Operation Don’t Make Waves
NSW Maritime boating safety officers will be out in force on the state’s waterways on the weekend of 21-22 February ensuring boaters are not creating excess wash.
Manager of recreational boating Brett Moore said the aim of the Don’t Make Waves campaign is to ensure the boating public understood the issue of wash and how to minimise its impact on other boaters and the environment.
“In the summer months, the state’s waterways are popular for a range of boating activities including waterskiing and wakeboarding,” Mr Moore said.
“During this peak boating season, skippers should act with courtesy and make sure they travel at a responsible speed which does not cause excessive wash.
“Wash size and effect are influenced by the amount of water a boat displaces, boat speed, the vessel’s planing attitude, and factors such as water depth.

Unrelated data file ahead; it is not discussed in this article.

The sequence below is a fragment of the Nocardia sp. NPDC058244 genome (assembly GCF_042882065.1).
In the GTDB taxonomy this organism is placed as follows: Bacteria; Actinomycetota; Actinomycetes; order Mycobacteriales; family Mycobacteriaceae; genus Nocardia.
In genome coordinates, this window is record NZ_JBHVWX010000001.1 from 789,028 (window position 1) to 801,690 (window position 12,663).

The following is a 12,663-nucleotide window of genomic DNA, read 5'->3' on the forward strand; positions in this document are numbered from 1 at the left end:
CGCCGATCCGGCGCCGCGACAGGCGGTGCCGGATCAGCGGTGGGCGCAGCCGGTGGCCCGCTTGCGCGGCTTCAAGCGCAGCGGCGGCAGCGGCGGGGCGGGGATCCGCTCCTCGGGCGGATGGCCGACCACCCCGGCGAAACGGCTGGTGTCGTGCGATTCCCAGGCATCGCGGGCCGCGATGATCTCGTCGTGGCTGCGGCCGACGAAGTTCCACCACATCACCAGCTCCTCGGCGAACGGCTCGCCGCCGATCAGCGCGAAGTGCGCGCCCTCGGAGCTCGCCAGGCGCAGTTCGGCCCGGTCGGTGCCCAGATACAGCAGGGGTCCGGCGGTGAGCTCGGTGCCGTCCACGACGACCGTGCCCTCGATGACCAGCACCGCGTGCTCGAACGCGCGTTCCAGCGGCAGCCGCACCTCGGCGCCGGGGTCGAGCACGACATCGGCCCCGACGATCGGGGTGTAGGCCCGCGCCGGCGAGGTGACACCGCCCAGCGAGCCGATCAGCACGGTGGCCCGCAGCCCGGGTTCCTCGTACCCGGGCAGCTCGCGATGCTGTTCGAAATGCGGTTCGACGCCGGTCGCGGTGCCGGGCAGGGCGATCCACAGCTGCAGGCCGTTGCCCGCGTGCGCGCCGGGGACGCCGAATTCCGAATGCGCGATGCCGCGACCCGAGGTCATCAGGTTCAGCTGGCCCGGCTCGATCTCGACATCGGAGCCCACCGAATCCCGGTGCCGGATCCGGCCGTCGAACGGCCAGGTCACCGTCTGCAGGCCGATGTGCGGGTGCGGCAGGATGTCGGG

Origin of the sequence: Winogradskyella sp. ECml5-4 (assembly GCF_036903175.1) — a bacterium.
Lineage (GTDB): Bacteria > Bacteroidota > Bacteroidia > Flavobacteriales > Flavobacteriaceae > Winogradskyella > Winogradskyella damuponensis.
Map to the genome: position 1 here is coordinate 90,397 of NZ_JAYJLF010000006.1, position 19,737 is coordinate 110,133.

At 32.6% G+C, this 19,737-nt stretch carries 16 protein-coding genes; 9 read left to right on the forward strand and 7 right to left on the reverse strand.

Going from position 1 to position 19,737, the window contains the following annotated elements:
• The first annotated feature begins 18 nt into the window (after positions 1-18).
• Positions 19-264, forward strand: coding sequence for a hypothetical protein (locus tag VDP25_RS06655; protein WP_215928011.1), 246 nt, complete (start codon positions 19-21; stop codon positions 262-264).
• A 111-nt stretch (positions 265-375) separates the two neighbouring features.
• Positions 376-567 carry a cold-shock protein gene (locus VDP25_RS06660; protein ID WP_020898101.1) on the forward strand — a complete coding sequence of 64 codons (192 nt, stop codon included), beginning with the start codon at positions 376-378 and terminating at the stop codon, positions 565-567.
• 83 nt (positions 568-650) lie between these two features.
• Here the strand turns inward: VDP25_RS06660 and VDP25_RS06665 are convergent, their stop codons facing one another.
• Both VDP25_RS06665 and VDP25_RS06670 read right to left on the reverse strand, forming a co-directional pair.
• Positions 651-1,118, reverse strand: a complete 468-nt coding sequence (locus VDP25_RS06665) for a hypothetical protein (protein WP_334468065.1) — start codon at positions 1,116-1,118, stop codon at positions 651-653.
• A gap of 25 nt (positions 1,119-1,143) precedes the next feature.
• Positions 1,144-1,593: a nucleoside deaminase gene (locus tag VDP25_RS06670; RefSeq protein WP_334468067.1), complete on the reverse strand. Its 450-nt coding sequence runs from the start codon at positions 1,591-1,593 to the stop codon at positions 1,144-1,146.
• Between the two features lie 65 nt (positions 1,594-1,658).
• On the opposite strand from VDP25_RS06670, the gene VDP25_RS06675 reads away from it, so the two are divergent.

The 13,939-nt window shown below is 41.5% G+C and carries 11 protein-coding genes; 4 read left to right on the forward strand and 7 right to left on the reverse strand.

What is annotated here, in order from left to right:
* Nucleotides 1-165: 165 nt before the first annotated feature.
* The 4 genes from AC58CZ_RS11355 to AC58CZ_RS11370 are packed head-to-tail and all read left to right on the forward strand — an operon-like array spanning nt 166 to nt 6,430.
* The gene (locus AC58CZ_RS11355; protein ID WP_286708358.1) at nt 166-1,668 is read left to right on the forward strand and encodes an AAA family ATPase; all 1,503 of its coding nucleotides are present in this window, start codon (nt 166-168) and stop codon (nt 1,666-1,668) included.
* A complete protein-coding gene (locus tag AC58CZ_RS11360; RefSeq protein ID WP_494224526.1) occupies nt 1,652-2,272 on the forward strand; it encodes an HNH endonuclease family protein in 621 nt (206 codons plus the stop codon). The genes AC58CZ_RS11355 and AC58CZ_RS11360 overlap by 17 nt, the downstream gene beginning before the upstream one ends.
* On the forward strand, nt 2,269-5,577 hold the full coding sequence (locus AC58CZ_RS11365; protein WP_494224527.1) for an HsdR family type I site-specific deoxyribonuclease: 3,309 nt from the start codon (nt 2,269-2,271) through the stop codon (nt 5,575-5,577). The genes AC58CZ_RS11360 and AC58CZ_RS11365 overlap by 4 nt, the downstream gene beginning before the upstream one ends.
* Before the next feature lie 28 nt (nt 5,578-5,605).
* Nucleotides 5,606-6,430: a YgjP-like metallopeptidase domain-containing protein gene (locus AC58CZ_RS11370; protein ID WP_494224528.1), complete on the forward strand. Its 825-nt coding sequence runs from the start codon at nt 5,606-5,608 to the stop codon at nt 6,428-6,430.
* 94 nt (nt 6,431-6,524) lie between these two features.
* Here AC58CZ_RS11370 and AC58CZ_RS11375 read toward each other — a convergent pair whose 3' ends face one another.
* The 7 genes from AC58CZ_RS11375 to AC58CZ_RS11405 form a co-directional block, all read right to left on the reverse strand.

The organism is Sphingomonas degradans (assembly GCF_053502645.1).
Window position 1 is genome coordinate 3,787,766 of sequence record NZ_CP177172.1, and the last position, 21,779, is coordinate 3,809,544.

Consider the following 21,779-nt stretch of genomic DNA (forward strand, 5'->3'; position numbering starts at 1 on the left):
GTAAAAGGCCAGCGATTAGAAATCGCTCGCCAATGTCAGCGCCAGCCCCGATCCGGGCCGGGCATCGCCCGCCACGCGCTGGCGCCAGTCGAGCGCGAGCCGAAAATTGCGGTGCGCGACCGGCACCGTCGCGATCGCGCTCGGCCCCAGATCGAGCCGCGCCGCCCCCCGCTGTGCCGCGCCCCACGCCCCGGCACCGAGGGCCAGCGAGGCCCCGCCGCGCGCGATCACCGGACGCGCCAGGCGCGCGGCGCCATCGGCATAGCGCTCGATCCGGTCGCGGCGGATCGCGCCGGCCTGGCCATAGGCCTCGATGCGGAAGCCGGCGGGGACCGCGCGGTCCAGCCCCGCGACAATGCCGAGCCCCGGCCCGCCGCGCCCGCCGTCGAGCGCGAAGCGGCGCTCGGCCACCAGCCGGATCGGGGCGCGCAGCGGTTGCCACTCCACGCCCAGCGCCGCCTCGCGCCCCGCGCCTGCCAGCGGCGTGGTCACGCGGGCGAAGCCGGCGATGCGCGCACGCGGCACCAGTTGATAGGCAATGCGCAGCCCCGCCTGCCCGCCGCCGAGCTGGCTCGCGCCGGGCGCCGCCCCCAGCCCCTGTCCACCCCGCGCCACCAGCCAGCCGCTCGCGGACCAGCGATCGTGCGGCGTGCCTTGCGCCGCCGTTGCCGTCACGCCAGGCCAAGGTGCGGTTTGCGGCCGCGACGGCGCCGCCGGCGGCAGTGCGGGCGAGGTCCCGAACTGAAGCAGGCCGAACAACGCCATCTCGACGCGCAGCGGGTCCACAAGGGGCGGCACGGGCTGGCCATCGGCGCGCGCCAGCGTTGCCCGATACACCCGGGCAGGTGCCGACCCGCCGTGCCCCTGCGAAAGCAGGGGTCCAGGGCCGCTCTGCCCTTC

“Not all craft are able to travel at the maximum speed permissible without creating wash. To ensure you’re not creating wash, you should check behind your boat and slow down to the speed at which excessive wash is not created.
“Wash can capsize small dinghies, damage moored boats and contribute to foreshore erosion.
“Make sure you obey the no wash signs placed in areas where wash from vessels can cause damage, injury or annoyance to other vessels, the shoreline or people.”
When you’re approaching a no wash area, take the following action:
• Reduce speed
• At the start of the no wash zone, take your engine(s) out of gear
• Put the engine(s) back in gear and proceed with the engine(s) giving just enough speed to provide steering control
• Look behind you occasionally, to see if your boat is creating wash. If it is, slow down – at a speed just above idle, no boat will produce wash.
“When you see a no wash sign and a speed limit sign, don’t assume you can travel at the maximum speed indicated – it may be necessary to travel at a slower speed to ensure your boat’s not creating wash.
“Failure to comply with wash requirements can result in on-the-spot fines – so enjoy safe boating and don’t make waves,” Mr Moore said.